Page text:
6 Tips to Improve the First Chapter [Video]

 

I’ll admit it, my first chapter was not what I thought it would be… there are many areas I can improve.

I counted 6 areas — at least. In this episode, I’m going to highlight six editing tips that you can use when you start writing and editing your first chapter. It is an important chapter, so it is worth taking the time to get it right. You want to introduce the character and the setting. You want to show off some flair and mystery, but you don’t want to cross the line: offer too much backstory, describe the character too much, or miss the opportunity to do the most important thing: tell your story.

1. Know where your story starts

Are you starting in the middle of an action sequence or a moment of intensity? Or are you starting by easing the readers into the story with a regular average day set up? Knowing where your story begins allows you to set the tone for your story.

2. Don’t Over Describe

You may want to impress everyone with your wonderful word choices, but don’t overload it at the start. The important thing is the story. Allow the actions to illustrate your character’s traits and save some of those well-written descriptions for when you really need them.

3. Have a Main Character

Your readers will need a guide through the plot. It can become hard to follow if multiple characters are jostling for the main storyline. You can switch characters later on, sure, but at the beginning, it is advantageous to appoint a character with the lead.

4. Cut Backstory

Don’t overload your first chapter with too much backstory. It is easy to do because you, as a writer and creator of worlds, want to get all the juicy details, history, and lore onto the page. Which is fine. But you are going to have to cut it in the second draft. I must remind you that backstory, although may play a critical role in the story itself, it is also more impactful if the history can be revealed in a way that it feels well blended into the plot. Too much backstory slows everything down.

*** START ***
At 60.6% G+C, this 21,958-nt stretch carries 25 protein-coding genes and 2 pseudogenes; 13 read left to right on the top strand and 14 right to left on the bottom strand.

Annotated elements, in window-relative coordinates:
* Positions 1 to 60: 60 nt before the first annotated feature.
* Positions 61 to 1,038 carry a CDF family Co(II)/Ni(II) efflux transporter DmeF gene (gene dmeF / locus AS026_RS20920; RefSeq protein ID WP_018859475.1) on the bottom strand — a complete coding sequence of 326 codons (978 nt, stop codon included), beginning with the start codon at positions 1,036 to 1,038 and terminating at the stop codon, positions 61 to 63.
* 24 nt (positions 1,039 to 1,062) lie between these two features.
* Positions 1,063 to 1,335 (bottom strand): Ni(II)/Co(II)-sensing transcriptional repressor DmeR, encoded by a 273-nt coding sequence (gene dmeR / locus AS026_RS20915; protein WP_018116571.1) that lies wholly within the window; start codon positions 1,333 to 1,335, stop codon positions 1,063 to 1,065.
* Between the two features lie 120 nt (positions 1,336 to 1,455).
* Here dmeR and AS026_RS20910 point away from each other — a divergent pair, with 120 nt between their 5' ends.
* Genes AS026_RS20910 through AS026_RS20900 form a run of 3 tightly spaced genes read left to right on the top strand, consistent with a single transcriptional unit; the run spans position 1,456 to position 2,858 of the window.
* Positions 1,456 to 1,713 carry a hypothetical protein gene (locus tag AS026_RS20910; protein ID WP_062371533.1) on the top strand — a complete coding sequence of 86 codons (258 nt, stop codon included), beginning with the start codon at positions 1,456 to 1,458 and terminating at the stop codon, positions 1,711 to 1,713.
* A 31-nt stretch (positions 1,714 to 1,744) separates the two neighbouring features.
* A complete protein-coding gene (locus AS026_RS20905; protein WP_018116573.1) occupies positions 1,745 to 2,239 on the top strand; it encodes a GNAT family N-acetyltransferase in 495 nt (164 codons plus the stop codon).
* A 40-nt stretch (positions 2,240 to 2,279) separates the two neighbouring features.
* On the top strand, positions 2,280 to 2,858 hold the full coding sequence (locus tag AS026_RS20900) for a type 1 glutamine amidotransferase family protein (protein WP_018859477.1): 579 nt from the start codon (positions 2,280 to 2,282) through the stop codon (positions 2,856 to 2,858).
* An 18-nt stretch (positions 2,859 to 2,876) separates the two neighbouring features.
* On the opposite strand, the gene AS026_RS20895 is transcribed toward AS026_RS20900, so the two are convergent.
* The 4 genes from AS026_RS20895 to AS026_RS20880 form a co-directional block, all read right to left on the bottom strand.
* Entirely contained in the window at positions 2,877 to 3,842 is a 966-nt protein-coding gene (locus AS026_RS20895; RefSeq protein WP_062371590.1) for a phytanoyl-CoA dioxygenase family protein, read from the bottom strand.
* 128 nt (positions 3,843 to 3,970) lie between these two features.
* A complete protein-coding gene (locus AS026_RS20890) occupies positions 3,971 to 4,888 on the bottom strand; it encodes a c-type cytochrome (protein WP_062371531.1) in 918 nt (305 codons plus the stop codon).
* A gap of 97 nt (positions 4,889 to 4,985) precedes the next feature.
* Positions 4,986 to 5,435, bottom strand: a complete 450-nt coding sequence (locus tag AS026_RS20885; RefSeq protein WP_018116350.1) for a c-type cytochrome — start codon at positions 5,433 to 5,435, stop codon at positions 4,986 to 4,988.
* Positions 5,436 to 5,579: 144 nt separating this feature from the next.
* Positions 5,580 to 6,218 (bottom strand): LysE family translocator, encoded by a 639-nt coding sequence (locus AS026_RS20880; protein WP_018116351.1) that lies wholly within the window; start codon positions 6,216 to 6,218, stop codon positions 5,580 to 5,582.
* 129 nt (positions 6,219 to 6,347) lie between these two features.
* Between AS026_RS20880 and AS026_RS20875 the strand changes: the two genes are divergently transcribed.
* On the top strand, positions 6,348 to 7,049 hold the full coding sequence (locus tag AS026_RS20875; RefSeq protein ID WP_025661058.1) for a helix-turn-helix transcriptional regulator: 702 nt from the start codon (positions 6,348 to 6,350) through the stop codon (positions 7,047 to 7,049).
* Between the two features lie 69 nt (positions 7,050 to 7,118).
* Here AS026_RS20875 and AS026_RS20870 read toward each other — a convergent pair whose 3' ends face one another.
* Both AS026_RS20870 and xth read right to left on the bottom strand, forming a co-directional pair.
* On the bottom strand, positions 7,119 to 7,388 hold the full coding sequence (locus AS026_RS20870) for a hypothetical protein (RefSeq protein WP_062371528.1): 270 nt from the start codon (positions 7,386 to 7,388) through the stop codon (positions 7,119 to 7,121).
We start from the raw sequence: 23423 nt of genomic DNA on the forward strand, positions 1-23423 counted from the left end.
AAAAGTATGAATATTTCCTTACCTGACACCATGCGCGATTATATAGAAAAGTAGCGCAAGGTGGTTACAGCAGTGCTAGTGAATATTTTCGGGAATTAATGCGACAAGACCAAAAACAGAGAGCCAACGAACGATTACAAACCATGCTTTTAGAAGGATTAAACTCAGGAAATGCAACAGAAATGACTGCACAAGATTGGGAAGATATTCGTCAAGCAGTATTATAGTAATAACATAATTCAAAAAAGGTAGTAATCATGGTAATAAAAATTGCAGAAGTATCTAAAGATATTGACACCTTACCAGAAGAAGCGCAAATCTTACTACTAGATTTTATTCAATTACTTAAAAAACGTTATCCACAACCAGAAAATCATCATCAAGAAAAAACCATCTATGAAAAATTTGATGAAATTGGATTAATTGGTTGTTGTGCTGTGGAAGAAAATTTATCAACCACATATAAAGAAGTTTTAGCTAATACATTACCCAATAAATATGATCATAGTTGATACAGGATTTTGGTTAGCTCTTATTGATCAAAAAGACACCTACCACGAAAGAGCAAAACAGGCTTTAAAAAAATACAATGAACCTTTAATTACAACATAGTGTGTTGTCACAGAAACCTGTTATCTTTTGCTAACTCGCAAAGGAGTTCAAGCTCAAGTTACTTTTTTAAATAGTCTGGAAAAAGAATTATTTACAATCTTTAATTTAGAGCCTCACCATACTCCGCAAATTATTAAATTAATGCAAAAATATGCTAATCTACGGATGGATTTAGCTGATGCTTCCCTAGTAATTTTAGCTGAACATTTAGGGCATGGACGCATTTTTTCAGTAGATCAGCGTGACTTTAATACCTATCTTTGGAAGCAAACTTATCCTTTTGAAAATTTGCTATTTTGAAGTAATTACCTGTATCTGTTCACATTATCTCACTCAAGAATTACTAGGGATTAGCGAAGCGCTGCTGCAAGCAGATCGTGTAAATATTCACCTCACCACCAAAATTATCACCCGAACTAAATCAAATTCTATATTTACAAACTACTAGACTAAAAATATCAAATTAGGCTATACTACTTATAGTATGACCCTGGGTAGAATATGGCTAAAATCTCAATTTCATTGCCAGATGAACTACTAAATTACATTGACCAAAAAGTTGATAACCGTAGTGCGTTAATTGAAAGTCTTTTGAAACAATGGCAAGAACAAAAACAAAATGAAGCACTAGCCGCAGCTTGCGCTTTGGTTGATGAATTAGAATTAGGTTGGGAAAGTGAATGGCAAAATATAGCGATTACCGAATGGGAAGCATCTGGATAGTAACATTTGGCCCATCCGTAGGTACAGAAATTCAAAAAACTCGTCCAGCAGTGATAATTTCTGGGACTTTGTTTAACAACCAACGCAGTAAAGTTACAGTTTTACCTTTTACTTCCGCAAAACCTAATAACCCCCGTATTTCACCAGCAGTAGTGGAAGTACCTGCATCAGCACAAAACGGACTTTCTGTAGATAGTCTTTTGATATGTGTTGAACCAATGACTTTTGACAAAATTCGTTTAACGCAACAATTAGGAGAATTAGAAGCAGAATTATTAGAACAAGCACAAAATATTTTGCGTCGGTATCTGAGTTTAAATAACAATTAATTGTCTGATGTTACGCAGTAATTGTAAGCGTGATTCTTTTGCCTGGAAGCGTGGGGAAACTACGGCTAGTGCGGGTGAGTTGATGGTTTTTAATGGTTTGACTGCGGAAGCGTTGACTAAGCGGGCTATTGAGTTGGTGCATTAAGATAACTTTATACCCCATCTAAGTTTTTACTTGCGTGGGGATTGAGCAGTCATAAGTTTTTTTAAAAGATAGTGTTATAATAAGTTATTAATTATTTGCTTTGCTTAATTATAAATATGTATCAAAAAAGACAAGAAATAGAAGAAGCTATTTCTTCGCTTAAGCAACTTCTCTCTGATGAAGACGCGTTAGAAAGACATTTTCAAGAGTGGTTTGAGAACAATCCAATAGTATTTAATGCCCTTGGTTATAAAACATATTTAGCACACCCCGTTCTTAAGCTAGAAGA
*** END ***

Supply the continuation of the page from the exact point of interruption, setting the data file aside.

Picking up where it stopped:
5. Don’t Mislead

It might be tempting to add a twist or a surprise into your novel right off the bat. Nothing like a good shock to hook your readers, right? Unfortunately, misleading your reader can piss them off and cause them to put down the book and go off and do something that they know will have an appropriate payoff, like cleaning the house. I implore you to avoid starting any story with a dream or simulation sequence.

6. Can it Be a Short Story?

Forget everything else about your novel. Throw it all away. Actually, don’t. Just put it aside. Take only your first chapter and ask yourself, “If someone found this one the street, and they read it… will it be enough for them to have a good time?” If the answer is yes, then carry on.

I hope these tips helped, please let me know what you think. Love to hear your feedback.

 

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How Reading Out Loud Improves Writing [Video]

Always read your writing out loud. Like tasting the food before serving it, reading out loud allows you to identify the nuances of your creation, the elements you wouldn’t notice if you simply read silently.

How does reading out loud improve your writing? Well, your brain is a powerful machine, it is able to piece together information, even if the information is not complete. If a word is missing, your brain would be able to fill it in. It’s actually quite remarkable that it is capable of doing that. However, you don’t want your audience — those that are experiencing your writing for the first time — to get tripped up by missing words or odd sounding sentences. These stylistic slip-ups can distract your reader and take them out of your story.

Reading out loud is the most effective technique when editing. If you skip this step, you might end up with a manuscript containing a lot of embarrassing mistakes.

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